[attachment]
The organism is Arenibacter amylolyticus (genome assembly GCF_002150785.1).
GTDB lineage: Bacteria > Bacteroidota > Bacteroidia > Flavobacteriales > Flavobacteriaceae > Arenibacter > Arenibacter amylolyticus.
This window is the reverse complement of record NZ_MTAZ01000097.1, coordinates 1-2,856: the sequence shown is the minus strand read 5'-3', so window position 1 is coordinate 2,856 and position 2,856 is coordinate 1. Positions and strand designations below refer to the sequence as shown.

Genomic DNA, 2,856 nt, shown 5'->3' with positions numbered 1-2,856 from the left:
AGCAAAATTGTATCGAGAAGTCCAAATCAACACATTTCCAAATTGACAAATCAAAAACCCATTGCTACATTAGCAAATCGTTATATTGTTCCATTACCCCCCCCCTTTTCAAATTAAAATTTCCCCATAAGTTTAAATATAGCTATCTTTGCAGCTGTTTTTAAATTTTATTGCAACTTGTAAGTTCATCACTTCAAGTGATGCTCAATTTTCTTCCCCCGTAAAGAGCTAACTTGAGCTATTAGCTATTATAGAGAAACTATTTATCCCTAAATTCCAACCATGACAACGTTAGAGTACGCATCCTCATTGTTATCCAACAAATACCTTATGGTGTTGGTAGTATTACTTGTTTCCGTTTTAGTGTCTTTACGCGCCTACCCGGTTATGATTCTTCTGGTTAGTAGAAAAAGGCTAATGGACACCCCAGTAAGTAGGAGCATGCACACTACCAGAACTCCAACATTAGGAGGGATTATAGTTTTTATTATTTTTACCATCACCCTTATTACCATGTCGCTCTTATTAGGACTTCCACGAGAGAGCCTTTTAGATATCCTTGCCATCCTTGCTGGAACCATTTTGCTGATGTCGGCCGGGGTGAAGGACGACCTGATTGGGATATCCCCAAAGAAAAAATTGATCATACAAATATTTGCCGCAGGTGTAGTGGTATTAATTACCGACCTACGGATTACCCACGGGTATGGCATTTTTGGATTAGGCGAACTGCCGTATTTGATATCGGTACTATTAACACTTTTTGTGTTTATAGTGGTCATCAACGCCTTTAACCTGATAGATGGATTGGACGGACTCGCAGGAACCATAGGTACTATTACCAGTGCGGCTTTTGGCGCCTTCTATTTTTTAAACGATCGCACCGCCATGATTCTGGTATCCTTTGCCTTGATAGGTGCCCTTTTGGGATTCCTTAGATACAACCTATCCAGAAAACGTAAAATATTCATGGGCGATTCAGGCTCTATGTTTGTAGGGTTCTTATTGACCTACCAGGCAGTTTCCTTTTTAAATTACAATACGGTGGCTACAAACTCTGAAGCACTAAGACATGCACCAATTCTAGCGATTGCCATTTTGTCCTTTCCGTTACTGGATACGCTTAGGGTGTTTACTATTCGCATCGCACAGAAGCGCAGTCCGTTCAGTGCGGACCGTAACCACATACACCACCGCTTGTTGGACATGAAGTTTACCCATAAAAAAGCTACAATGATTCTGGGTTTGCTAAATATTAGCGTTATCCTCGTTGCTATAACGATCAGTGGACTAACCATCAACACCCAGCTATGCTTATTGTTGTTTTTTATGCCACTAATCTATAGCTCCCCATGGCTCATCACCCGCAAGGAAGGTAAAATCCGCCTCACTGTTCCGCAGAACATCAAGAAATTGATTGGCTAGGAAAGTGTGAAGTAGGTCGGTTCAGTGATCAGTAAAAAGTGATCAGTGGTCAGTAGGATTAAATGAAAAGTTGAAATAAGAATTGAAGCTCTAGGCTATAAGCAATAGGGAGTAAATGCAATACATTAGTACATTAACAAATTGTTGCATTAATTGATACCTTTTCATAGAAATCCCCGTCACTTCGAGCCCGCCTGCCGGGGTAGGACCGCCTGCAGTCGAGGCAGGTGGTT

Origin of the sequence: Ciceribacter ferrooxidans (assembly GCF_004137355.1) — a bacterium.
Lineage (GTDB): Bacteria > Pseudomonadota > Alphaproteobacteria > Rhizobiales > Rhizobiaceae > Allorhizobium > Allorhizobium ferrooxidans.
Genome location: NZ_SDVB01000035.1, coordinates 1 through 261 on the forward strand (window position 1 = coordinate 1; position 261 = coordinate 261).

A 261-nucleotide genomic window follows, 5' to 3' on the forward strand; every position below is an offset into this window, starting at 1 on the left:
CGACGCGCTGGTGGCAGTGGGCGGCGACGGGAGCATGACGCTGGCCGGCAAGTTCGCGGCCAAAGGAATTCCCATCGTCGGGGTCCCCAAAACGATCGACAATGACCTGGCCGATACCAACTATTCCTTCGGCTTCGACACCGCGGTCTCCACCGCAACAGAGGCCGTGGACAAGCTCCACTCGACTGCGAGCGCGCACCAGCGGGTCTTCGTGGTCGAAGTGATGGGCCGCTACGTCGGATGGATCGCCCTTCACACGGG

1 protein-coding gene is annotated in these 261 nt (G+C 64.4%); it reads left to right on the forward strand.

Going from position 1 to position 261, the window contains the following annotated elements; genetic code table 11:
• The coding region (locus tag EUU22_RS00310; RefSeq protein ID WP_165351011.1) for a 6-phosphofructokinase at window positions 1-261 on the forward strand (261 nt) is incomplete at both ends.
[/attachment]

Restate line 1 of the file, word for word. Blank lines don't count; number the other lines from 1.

The organism is Arenibacter amylolyticus (genome assembly GCF_002150785.1).